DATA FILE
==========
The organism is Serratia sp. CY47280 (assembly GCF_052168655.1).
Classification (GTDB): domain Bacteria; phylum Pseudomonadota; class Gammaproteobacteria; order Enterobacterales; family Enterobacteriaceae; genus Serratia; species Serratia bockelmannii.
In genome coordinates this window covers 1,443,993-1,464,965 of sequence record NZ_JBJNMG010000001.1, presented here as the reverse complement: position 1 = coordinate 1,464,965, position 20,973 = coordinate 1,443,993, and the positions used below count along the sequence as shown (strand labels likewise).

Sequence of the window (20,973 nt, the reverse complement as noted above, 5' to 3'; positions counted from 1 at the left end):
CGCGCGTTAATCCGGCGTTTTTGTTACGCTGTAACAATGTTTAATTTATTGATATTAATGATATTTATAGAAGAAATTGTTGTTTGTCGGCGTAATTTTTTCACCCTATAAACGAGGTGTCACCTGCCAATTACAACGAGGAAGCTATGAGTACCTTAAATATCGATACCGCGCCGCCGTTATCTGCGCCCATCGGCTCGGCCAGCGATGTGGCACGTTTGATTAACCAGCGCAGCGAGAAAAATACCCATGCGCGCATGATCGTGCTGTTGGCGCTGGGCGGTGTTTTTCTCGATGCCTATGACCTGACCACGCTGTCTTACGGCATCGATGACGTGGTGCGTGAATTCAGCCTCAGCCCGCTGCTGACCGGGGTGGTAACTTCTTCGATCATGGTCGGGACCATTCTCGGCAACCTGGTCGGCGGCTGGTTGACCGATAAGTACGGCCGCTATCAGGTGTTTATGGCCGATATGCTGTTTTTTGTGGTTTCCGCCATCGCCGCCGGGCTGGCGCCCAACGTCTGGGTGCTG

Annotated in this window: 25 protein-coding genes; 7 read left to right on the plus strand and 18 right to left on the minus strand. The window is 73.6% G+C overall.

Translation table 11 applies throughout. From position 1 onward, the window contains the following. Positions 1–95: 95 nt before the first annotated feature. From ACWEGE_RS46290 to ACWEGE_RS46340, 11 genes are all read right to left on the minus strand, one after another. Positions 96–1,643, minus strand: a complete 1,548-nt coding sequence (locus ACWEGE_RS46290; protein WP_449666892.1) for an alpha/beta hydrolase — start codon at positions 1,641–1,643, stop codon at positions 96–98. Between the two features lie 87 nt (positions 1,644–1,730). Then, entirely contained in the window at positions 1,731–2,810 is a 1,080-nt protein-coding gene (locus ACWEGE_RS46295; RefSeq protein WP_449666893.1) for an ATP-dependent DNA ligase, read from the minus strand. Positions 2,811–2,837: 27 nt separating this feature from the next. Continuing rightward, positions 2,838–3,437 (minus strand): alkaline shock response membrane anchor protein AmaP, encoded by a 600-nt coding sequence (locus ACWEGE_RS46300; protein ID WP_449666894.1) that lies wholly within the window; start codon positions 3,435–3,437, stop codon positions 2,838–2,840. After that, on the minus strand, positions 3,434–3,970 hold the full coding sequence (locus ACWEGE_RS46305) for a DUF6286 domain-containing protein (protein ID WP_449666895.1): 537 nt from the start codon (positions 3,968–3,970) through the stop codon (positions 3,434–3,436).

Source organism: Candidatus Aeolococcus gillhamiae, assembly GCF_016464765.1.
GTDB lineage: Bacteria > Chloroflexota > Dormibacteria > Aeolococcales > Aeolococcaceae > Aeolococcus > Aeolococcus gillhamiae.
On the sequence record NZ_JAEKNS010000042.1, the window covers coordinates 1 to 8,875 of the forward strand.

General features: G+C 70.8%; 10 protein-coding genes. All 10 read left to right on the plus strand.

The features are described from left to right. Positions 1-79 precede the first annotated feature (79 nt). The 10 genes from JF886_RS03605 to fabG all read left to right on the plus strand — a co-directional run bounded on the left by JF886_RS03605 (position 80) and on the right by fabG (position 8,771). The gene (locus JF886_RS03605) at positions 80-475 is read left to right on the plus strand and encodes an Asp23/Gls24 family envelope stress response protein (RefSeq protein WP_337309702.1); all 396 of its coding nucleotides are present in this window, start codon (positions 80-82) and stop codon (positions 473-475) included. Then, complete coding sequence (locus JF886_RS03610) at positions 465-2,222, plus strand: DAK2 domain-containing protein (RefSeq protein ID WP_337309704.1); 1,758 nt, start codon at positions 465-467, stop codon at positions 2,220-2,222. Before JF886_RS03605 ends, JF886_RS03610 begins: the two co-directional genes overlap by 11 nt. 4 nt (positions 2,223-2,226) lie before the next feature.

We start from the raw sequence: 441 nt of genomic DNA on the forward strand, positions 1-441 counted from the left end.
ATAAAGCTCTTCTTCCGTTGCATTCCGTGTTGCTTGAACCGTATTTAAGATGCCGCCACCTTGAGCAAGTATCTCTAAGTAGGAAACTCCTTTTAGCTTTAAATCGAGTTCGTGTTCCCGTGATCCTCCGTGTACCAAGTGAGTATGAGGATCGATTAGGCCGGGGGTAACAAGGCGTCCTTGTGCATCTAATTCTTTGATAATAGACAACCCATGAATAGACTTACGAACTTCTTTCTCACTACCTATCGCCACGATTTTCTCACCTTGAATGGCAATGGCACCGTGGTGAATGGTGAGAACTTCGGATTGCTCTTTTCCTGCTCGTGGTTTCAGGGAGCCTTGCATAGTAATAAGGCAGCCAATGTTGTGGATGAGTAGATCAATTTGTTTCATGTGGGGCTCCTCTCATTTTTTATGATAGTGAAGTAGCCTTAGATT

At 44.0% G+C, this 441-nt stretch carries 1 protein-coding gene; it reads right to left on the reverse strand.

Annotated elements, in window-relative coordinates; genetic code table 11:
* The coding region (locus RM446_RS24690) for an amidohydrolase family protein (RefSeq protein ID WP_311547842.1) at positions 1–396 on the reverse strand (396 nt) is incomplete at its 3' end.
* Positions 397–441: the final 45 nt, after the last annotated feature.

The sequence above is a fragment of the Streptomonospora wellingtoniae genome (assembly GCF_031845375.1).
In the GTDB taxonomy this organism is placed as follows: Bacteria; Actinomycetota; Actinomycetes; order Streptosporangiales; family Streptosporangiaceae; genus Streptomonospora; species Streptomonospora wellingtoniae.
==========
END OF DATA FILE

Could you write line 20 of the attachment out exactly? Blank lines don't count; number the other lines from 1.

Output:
In the GTDB taxonomy this organism is placed as follows: Bacteria; Actinomycetota; Actinomycetes; order Streptosporangiales; family Streptosporangiaceae; genus Streptomonospora; species Streptomonospora wellingtoniae.